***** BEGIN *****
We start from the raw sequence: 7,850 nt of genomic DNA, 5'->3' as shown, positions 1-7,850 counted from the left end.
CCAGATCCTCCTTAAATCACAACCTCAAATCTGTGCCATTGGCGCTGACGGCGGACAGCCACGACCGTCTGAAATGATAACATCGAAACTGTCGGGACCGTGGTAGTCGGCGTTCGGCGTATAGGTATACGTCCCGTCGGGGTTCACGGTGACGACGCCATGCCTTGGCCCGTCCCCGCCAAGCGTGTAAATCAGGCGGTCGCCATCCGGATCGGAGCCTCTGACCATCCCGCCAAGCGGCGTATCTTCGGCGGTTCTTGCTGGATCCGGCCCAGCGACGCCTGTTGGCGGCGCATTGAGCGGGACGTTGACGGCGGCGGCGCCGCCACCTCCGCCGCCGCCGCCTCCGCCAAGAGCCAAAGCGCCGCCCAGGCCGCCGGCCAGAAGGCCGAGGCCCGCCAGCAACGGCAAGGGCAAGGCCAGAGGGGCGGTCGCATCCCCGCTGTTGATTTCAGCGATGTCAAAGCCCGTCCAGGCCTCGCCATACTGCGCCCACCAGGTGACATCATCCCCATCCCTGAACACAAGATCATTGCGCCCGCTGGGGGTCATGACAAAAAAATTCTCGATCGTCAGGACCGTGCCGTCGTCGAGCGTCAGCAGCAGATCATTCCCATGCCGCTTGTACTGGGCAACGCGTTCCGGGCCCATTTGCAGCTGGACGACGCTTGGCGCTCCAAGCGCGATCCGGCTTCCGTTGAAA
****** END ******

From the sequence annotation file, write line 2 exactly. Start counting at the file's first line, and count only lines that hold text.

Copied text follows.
CCAGATCCTCCTTAAATCACAACCTCAAATCTGTGCCATTGGCGCTGACGGCGGACAGCCACGACCGTCTGAAATGATAACATCGAAACTGTCGGGACCGTGGTAGTCGGCGTTCGGCGTATAGGTATACGTCCCGTCGGGGTTCACGGTGACGACGCCATGCCTTGGCCCGTCCCCGCCAAGCGTGTAAATCAGGCGGTCGCCATCCGGATCGGAGCCTCTGACCATCCCGCCAAGCGGCGTATCTTCGGCGGTTCTTGCTGGATCCGGCCCAGCGACGCCTGTTGGCGGCGCATTGAGCGGGACGTTGACGGCGGCGGCGCCGCCACCTCCGCCGCCGCCGCCTCCGCCAAGAGCCAAAGCGCCGCCCAGGCCGCCGGCCAGAAGGCCGAGGCCCGCCAGCAACGGCAAGGGCAAGGCCAGAGGGGCGGTCGCATCCCCGCTGTTGATTTCAGCGATGTCAAAGCCCGTCCAGGCCTCGCCATACTGCGCCCACCAGGTGACATCATCCCCATCCCTGAACACAAGATCATTGCGCCCGCTGGGGGTCATGACAAAAAAATTCTCGATCGTCAGGACCGTGCCGTCGTCGAGCGTCAGCAGCAGATCATTCCCATGCCGCTTGTACTGGGCAACGCGTTCCGGGCCCATTTGCAGCTGGACGACGCTTGGCGCTCCAAGCGCGATCCGGCTTCCGTTGAAA